Route 107 Malton Express bus on the Mississauga Transitway at Tomken Station
After riding the UP Express back in March, the inspiration for a post on a proposed transit hub at Toronto Pearson International Airport, I went for a ride on the Mississauga Transitway.
I first rode the Mississauga Transitway on a snowy Monday, November 17, 2014, the day it opened. At the time, only four stations were opened — Central Parkway, Cawthra, Tomken, and Dixie. On my first visit, I was unimpressed. But I decided to give it another try after the two new stations opened, on a Saturday, when I had plenty of time to check out the service, the new stations, and the environs.
I have many thoughts and criticisms about this new piece of transit infrastructure, which will cost the City of Mississauga and Metrolinx a combined $528 million.
Map of Mississauga Transitway, taken from the GO Transit website
What is the Mississauga Transitway?
The Mississauga Transitway is a bus rapid transit (BRT) project. BRT is a term used in the transit industry to describe everything from limited-stop conventional buses, perhaps with some perks like all-door boarding and queue-jump lanes sometimes called BRT-lite (Brampton Zum is a good example), to fully grade-separated, high speed bus corridors that operate like metro lines (the Ottawa Transitway and Bogota’s TransMillenio system are good examples). Other busways in Canada include the Ottawa Transitway, to be partially replaced by light rail transit, the Gatineau Rapibus corridor, York Region’s Viva Rapidways, and Winnipeg’s RT corridor.
The Mississauga Transitway is a true BRT system, but it has several major weaknesses.
The Mississauga Transitway corridor follows Highway 403 and a major power transmission line, but serves Mississauga City Centre, home to Square One — Ontario’s largest mall — City Hall, a Sheridan College campus, as well as several office buildings and thousands of residents. It’s also the main hub of MiWay’s transit system.
The Mississauga Transitway has been proposed since the 1980s, when Mississauga became a city. From the 1960s onward, Mississauga grew as a bedroom community for Toronto, but employment grew thanks to good highway connections and being the home of Pearson International Airport. In 2015, there were 420,500 workers employed in Mississauga, nearly the same as the city’s working-age population. Thousands of workers commute to Mississauga from Toronto every day by car and by bus. (GO Transit’s rail lines are well suited to ferrying commuters to Downtown Toronto, but not so great for most other trips.)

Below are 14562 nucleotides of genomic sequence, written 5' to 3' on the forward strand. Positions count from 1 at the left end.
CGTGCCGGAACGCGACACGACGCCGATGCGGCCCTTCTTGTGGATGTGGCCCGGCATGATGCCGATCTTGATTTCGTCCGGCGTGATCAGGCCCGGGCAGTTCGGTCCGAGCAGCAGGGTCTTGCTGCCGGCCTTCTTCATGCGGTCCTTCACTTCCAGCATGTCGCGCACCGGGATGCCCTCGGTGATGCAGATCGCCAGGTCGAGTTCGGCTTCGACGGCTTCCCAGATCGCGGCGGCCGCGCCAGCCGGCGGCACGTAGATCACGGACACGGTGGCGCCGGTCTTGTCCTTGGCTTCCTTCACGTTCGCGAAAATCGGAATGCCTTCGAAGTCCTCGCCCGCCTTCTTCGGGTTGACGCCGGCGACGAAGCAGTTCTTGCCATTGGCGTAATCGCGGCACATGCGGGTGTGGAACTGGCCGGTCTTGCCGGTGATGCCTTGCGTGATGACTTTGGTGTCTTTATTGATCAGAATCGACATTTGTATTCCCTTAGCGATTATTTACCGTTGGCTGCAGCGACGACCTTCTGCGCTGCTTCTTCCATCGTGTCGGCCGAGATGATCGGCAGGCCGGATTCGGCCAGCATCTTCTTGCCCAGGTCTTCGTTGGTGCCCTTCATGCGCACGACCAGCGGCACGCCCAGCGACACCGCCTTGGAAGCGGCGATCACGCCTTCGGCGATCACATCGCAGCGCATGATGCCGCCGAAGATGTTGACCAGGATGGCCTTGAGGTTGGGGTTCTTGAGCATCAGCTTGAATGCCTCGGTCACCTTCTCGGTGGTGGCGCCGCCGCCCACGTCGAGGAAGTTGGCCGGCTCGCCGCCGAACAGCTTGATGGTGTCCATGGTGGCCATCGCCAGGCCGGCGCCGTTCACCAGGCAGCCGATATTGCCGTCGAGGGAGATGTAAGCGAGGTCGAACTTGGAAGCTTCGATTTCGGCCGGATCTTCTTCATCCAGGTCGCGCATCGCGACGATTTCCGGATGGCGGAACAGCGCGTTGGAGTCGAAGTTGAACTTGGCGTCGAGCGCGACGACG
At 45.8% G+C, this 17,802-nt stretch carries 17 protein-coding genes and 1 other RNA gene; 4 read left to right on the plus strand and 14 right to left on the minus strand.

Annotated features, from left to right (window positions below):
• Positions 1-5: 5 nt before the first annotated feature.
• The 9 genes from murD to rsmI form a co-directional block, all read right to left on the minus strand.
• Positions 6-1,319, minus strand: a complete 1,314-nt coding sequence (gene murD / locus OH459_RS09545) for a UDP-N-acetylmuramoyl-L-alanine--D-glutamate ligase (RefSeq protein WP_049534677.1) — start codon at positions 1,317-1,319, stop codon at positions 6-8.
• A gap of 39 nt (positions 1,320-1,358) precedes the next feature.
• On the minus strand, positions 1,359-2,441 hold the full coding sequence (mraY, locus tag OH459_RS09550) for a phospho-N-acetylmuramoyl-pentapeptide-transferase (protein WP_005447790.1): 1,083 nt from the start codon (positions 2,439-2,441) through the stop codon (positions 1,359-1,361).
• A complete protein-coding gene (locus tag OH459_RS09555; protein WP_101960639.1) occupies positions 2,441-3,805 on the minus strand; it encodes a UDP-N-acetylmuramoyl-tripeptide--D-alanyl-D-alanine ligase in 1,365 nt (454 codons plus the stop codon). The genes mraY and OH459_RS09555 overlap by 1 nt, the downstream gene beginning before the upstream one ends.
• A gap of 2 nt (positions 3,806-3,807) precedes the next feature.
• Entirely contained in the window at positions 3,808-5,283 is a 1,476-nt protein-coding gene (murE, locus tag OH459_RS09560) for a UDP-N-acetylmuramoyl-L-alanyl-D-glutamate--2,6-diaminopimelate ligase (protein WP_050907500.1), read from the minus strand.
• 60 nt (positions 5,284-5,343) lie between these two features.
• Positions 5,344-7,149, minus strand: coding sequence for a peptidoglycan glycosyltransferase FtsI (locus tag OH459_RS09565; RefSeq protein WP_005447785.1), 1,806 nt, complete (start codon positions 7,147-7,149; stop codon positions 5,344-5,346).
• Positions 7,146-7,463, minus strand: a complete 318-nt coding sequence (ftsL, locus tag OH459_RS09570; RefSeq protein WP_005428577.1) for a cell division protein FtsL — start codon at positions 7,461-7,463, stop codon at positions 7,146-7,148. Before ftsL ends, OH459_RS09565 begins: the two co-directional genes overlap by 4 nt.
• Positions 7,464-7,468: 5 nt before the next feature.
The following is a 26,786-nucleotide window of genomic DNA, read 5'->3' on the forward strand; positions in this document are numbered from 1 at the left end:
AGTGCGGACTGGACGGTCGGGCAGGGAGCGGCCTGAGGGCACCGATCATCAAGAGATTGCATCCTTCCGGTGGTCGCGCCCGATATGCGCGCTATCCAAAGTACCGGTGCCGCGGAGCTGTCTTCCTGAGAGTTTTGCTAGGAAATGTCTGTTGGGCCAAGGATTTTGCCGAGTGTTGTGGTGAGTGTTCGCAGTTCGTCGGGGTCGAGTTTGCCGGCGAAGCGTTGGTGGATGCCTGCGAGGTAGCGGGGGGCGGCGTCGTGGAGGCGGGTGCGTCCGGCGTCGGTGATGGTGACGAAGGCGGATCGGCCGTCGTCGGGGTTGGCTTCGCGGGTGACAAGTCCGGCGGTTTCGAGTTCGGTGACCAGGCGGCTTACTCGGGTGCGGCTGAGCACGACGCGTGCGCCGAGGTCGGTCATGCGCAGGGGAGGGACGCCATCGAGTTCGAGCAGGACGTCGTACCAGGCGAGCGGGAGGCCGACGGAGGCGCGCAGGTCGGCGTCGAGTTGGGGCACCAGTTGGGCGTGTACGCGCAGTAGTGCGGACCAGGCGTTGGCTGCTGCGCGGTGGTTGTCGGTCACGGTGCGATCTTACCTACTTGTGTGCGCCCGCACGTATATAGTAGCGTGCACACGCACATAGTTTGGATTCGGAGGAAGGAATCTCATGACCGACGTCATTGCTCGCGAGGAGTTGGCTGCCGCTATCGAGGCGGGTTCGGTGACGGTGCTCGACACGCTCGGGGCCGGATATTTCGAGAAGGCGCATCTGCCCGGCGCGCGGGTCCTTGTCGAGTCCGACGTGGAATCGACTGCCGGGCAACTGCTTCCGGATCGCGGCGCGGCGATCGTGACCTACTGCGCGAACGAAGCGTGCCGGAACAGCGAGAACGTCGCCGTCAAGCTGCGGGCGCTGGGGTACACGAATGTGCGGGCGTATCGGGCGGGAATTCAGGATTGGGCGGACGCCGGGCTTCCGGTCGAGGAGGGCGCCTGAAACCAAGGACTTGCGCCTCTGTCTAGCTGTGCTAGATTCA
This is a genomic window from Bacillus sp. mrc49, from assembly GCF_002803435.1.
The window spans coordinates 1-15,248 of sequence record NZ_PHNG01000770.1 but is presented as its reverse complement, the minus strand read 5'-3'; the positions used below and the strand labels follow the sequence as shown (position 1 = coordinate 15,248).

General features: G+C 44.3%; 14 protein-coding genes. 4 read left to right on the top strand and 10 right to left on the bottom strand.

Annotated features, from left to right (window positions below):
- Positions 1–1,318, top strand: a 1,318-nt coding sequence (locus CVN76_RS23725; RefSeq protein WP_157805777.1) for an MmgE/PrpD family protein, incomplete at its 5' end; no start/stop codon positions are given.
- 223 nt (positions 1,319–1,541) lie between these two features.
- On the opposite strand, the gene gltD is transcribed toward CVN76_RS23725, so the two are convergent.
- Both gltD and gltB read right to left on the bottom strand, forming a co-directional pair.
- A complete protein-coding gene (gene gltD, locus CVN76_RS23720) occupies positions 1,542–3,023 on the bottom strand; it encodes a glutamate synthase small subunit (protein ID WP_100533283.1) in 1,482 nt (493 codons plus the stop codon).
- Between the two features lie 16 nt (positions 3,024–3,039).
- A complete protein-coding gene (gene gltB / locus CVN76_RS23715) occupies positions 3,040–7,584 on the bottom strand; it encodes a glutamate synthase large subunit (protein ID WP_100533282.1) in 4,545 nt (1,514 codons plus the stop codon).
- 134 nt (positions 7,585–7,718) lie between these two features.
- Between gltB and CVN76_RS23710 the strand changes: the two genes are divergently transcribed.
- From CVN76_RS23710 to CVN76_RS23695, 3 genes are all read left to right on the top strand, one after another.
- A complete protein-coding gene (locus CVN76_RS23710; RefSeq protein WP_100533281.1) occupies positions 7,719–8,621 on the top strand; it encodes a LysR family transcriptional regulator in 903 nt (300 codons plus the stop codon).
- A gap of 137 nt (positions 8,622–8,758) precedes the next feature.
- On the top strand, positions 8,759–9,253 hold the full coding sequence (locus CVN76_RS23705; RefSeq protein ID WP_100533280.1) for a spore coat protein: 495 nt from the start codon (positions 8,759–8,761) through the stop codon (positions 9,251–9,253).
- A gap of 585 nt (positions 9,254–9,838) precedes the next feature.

Originally part of a regional rail corridor called GO-ALRT, the Mississauga Transitway alignment was first proposed in the 1980s. The map below, from a planning report and found on the Transit-Toronto website, shows the proposal in 1992. Early plans called for a completely separate bus-only road, and an underground bus tunnel under Renforth Avenue under Square One, and sixteen stations in total. At Renforth Station, connections would be made to GO Transit and TTC buses (possibly by an extension of the busway eastward along the Richview transportation corridor to the then planned Eglinton West subway).
1992 Mississauga Transitway alignment map. More detail can be found here.
The Transitway project has since been value-engineered to cut costs. The underground tunnel was cut. The transitway between Square One and Erin Mills Parkway, as well as stops at Mavis and Creditview (with a possible connection to the Milton GO line), were eliminated.
When completed, the Transitway will have twelve stations in total, from Renforth Gateway Station in the east, to Winston Churchill Station in the west. On February 16, 2016, Tahoe and Etobicoke Creek Stations opened, bringing the total number of completed stations to six.
The eastern section of the Transitway, between Between Hurontario Street and Renforth Drive, is partially open, six stations are now open, three more are under construction. In Mississauga City Centre, buses operate on Rathburn Road and Centre View Drive, serving the main City Centre Transit Terminal adjacent to Square One.